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Re: Best Analog Filter in a Synth

Postby Bob Moose » Wed Oct 12, 2011 11:01 pm

Pitchfork wrote:Bob, I wish I could, then I could have maybe a 12-bit sound, some grunge and pick the filter - but as I have trouble wiring a plug, I think this is way out of my league unfortunately! :?

Oops, sorry I was actually talking about ready-to-use modules, like Eurorack modules. You do not have to wire anything, only to plug patch cables between modules.

The stombox solution is great too. Look for envelope filters, some of them are really good. Most of the time they have a limited frequency sweep range, but it may be ok for your applications. For example check the EHX Q-tron series, the Lovetone Meatball, the Barge Grinder, the 3Leaf GR2, the Mu-tron 3 filter (second hand of course) and the Maxon AF-9.
The differences between stomboxes are: available filter modes (LPF, BPF, HPF, etc); optical filter or not; filter slope (usually 12dB/oct on pedals); frequency sweep range(s); envelope direction switch; presence of attack, decay and resonance controls. Some models have a side-chain input that can often be useful.

-j
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Re: Best Analog Filter in a Synth

Postby TrickyDicky » Thu Oct 13, 2011 12:45 pm

Its a shame there isnt a hardware stand-alone box for the Emax filters as they are very popular and analog with that warm creamy sound, without getting the full keyboard

I think they are SSM? but am not sure where you would get those analog filters today in a filter box?
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Re: Best Analog Filter in a Synth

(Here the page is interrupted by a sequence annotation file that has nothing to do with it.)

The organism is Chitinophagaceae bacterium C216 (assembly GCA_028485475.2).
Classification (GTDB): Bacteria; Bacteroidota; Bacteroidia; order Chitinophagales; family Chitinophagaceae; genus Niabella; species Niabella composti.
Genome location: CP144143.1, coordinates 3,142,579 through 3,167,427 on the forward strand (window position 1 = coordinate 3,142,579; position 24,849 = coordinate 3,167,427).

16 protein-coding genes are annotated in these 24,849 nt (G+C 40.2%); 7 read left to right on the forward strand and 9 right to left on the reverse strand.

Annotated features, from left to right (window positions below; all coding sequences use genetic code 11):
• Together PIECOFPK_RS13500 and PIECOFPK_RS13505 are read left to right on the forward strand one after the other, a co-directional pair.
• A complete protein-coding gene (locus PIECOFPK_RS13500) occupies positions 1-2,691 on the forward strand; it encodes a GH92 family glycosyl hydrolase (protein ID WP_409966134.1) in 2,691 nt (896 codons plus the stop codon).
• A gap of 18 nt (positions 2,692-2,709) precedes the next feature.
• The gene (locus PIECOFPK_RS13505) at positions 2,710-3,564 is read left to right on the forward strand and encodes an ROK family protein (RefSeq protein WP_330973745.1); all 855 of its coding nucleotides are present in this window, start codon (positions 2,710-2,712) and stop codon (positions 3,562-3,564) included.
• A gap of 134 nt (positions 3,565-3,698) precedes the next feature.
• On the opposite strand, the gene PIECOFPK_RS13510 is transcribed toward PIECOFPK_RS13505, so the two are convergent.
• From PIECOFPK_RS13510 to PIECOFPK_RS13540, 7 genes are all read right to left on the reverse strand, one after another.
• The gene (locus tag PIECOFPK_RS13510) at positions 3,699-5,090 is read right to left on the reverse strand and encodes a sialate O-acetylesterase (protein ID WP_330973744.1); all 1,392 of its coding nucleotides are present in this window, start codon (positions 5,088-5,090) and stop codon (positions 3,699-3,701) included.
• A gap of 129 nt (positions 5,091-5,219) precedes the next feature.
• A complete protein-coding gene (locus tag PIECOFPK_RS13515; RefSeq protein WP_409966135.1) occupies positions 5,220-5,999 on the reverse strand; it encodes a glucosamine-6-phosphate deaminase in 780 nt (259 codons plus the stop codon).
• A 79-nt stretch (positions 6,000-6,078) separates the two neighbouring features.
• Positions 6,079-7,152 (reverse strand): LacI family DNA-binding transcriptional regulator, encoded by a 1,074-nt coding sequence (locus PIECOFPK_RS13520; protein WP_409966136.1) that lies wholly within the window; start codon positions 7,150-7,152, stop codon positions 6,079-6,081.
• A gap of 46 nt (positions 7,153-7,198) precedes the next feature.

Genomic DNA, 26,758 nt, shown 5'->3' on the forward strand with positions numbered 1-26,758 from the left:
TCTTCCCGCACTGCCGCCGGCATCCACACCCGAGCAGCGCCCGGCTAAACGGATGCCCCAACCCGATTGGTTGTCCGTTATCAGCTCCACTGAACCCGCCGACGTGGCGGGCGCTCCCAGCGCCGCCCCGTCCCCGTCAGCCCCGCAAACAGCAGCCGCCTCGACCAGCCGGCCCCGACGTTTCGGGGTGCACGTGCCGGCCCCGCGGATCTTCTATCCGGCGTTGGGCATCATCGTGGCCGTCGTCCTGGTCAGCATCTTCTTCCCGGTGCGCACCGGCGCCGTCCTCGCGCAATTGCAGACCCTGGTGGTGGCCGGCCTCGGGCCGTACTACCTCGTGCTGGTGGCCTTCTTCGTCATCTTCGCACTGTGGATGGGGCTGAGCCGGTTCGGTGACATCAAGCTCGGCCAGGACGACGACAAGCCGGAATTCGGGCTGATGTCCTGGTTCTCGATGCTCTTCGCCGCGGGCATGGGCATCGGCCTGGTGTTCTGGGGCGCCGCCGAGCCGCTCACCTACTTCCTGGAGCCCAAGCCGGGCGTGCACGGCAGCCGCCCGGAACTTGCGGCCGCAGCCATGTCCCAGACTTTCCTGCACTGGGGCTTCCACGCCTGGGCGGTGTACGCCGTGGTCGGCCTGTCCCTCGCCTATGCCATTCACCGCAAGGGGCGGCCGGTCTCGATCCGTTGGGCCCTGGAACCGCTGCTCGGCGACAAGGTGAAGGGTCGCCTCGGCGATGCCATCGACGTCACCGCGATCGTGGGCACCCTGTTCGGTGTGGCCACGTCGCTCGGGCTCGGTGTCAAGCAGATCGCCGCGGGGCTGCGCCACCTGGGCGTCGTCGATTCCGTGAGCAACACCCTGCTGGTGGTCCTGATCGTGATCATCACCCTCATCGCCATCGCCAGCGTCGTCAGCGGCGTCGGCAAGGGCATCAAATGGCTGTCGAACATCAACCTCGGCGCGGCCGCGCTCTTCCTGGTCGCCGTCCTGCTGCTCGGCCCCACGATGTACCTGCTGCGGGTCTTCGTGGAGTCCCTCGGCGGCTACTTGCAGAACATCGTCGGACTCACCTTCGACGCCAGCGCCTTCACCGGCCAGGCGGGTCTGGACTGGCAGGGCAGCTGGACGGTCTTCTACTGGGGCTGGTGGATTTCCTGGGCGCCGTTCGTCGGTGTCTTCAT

Postby forumuser695516 » Thu Oct 13, 2011 10:52 pm

I quite like the sound of the Dark Energy. Both as a synth and it's filter alone. But I guess we all have our own preferences.

TrickyDicky wrote:

I think they are SSM? but am not sure where you would get those analog filters today in a filter box?

You could well be right. I think there are a few variations of the SSM based filter though. But fortunately parts for some of them at least are not impossible to get. I've built a few Shruthi-1 monosynths, and these can be configured with various different analogue filter boards. And I chose to make one with the SSM2044.
http://mutable-instruments.net/shruthi1
The same company also came up with the Sidekick, which can take the same filter boards as the Shruthi synth. This is basically a filter box with added shenanigans for extra sonic tomfoolery. I've not built one of these yet though..
http://mutable-instruments.net/sidekick

But yes, it's another DIY job im afraid. Although you do occasionally find prebuilt ones on the site for sale.
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Re: Best Analog Filter in a Synth

Postby Pitchfork » Fri Oct 14, 2011 4:20 pm

Thats interesting..

So how much are these 'kits' and how much would it cost to get one built?

I think this is the SSM Filter that the Emax has : SSM2044

http://mutable-instruments.net/shruthi1/build/ssm2044

Is this what you are saying is in the two build kits that you linked to? The "Sidekick" seems to be the slightly better and more intriguing of the two..

If this was an exact analog SSM chip then it would literally be the "filterbox" part module from the Emax!! - I take it these have analog ins and outs to process signals? (or maybe mono?) :bouncy: :D